The nine along Fraser Highway would be at King George, 140th Street, 152nd Street, 160th Street, 166th Street, 68th Avenue, 64th Avenue, 192nd Street, and Langley Exchange.

TransLink has estimated that it will cost $2.9 billion to develop SkyTrain from King George Station to Langley. That’s about $175 million per kilometre.

If only $1.65 billion is spent—the current funding envelope for the suspended Surrey-Newton-Guildford light rail—the SkyTrain line would only extend about nine kilometres down the Fraser Highway.

That wouldn’t even make it to 68th Avenue, which is 12.4 kilometres down the Fraser Highway.

That means, at most, there will likely two or three SkyTrain stations in addition to King George Station if the TransLink Mayors’ Council agrees to reallocate the funding from light rail to SkyTrain. That’s because SkyTrain stations tend to be placed at greater distances from one another, in comparison to stations on light-rail routes.

Of course, this estimate of two or three new SkyTrain stations is predicated on TransLink’s financial estimate being correct—something that McCallum has disagreed with.

So there you have it: nine new rapid-transit stops with LRT from Guildford to Newton via Surrey Centre (in addition to LRT stations at King George and Surrey Centre). And possibly only two or three new rapid transit stops with the same amount of funding going to SkyTrain down the Fraser Highway.

It raises serious questions whether a truncated SkyTrain line that stops before 88th Avenue would attract anywhere near as many riders as an 11-station LRT line that brings hordes of passengers to Surrey Centre.

The TransLink Mayors’ Council hasn’t made any decision to approve SkyTrain in Surrey rather than light rail.

The mayors have merely suspended the light rail line after more than $50 million was spent, pending further study.

Has The SkyTrain Flip-Flop In Surrey Derailed?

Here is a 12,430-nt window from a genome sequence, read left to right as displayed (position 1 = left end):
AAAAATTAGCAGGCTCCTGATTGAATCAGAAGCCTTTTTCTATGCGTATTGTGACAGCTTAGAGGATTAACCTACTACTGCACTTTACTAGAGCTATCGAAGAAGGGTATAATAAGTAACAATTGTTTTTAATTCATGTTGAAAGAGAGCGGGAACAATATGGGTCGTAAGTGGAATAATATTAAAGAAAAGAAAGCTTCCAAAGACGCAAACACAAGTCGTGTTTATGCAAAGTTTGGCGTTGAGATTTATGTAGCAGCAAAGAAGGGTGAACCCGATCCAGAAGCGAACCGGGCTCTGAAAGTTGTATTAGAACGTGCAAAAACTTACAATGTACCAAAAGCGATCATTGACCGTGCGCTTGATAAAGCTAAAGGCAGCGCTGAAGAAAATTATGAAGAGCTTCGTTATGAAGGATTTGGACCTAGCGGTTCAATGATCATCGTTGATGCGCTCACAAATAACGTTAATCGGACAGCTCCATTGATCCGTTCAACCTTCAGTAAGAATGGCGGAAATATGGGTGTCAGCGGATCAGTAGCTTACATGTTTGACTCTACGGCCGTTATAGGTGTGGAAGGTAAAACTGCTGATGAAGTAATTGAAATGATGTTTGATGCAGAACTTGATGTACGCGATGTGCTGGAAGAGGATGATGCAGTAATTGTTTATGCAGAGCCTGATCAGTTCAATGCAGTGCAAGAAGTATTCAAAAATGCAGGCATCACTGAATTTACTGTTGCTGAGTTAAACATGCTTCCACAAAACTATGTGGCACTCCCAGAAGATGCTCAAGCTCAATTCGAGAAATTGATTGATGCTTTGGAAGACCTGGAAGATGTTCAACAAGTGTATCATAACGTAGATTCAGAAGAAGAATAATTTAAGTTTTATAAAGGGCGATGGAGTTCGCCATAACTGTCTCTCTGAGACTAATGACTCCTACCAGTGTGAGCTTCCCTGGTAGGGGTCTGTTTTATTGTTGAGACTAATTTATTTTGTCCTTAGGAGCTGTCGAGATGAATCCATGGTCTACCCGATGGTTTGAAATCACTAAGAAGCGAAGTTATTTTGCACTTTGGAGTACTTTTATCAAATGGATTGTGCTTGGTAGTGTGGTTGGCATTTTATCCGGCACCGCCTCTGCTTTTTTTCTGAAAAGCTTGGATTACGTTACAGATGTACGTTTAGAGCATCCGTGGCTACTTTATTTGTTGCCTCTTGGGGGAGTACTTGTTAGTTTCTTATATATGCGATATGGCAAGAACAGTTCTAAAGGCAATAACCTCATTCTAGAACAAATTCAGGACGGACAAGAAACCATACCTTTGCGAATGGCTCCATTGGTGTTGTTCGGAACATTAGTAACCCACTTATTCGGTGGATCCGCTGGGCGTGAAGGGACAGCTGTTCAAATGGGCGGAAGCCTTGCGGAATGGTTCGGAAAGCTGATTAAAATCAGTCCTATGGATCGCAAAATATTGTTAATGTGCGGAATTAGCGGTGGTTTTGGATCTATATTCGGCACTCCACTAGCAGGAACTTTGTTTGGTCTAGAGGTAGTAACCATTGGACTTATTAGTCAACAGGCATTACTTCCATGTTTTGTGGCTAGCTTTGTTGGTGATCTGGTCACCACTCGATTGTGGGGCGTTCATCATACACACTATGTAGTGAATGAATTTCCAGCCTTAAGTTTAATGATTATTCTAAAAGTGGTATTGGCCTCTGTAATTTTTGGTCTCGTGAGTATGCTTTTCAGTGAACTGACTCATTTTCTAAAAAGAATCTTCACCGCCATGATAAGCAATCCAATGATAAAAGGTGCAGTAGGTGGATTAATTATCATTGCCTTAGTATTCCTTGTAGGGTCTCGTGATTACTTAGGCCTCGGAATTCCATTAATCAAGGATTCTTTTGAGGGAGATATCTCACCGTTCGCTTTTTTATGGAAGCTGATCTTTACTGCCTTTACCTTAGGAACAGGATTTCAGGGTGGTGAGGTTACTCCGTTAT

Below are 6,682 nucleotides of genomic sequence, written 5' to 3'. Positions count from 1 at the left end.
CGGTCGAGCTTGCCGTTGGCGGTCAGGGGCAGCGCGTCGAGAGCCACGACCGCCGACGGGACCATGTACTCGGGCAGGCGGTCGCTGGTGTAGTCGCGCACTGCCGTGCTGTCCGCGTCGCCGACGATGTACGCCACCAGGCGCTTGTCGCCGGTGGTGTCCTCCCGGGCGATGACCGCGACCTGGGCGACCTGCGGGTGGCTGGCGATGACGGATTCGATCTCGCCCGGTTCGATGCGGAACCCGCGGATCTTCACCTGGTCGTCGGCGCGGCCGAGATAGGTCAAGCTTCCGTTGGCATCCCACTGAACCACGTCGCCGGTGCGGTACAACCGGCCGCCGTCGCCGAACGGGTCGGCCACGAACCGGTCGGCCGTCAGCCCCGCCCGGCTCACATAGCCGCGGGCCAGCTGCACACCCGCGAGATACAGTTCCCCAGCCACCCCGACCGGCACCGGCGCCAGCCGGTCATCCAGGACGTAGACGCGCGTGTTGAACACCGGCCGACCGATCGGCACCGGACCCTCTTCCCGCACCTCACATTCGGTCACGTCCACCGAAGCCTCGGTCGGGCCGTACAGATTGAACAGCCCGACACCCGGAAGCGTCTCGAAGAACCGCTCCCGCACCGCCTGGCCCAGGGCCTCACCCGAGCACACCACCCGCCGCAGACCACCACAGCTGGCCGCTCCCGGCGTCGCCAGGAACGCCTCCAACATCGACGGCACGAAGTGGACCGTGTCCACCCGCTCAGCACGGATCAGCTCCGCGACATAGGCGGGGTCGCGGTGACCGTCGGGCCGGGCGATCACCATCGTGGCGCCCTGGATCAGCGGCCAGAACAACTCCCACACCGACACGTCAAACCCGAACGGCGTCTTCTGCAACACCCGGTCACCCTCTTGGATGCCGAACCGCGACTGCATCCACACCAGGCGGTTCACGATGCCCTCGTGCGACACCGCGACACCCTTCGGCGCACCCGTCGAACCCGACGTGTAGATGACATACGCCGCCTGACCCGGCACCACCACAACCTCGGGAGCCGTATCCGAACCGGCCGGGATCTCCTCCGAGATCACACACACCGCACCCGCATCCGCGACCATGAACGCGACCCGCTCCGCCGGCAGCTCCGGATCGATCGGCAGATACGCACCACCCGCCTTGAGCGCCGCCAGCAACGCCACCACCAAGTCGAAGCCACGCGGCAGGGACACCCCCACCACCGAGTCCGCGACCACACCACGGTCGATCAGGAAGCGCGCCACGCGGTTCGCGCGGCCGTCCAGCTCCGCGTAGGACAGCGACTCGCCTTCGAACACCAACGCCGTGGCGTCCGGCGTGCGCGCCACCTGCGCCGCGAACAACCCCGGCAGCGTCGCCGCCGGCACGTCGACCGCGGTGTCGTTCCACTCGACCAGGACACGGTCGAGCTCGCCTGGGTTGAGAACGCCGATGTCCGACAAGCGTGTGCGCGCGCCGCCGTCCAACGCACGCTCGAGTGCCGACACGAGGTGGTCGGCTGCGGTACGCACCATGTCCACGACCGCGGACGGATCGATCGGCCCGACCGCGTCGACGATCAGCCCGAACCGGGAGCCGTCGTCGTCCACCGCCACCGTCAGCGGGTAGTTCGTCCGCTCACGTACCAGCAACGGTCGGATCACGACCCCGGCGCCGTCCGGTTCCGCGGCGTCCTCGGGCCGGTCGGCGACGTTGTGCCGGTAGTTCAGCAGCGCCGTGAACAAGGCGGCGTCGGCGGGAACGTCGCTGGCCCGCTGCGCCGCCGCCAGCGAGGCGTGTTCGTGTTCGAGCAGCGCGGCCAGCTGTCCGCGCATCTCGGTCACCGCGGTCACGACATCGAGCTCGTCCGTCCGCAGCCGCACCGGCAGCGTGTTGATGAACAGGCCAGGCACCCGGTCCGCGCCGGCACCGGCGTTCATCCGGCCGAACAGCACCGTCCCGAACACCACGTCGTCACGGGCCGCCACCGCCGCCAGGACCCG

Ah, the realities of political promises as the new Mayor of Surrey has now discovered; a very big $514 million problem.

Even the most ardent of SkyTrain supporters, except for the tin foil hat brigade, realize SkyTrain costs a lot more to build than light rail and even may concede it costs more to maintain and operate, but the new mayor faces a huge problem, what services will he cut to build his new SkyTrain, especially when the city has “sunk” $20 million already on the fully funded LRT project.

Bleak news from eastern Canada, may see monies earmarked for light rail in Surrey, be used to help fund Quebec City’s approved new transit plan and help workers in Oshawa Canada.

One wonders if the rumors of Liberal MP’s in Surrey, delivering a message to the new mayor that; “the government will not spend any more money on  Surrey’s transit project, and one had best take the money now, lest it may disappear later?”, are true?

The mayor’s Council on Transit meets on Dec. 13 and just maybe they will deliver this message to Surrey and Surrey’s new mayor; “You have a Hobson’s choice, either take the money for the fully funded LRT and build with LRT or build nothing at all.”

‘Dismayed and shaken to the core’: Surrey’s mayor reveals $514 million debt

by Adam Cooper

Posted Nov 27, 2018


Mayor McCallum says he’s ‘dismayed and shaken to the core’ by the $514 million debt the city is facing

McCallum and Council have ordered staff to present a budget to significantly cut debt on December 11th

Capital Projects will come under question, raising new uncertainty over SkyTrain expansion and a police force in Surrey

SURREY (NEWS 1130) – There’s new uncertainty over several pre-election promises from new Surrey Mayor Doug McCallum.

Early Tuesday morning, the Mayor’s Office revealed the ‘spiraling’ debt of $514 million the city is facing, which McCallum says he’s “dismayed and shaken to the core” by.

“The fact that the debt load is at $514 million is simply untenable and frankly, irresponsible,” McCallum said.

“When I was previously Mayor for nine years, I took great pride in running the city’s finances by saving first and avoiding debt. Council and I have agreed to immediately bring the city’s fiscal house in order.”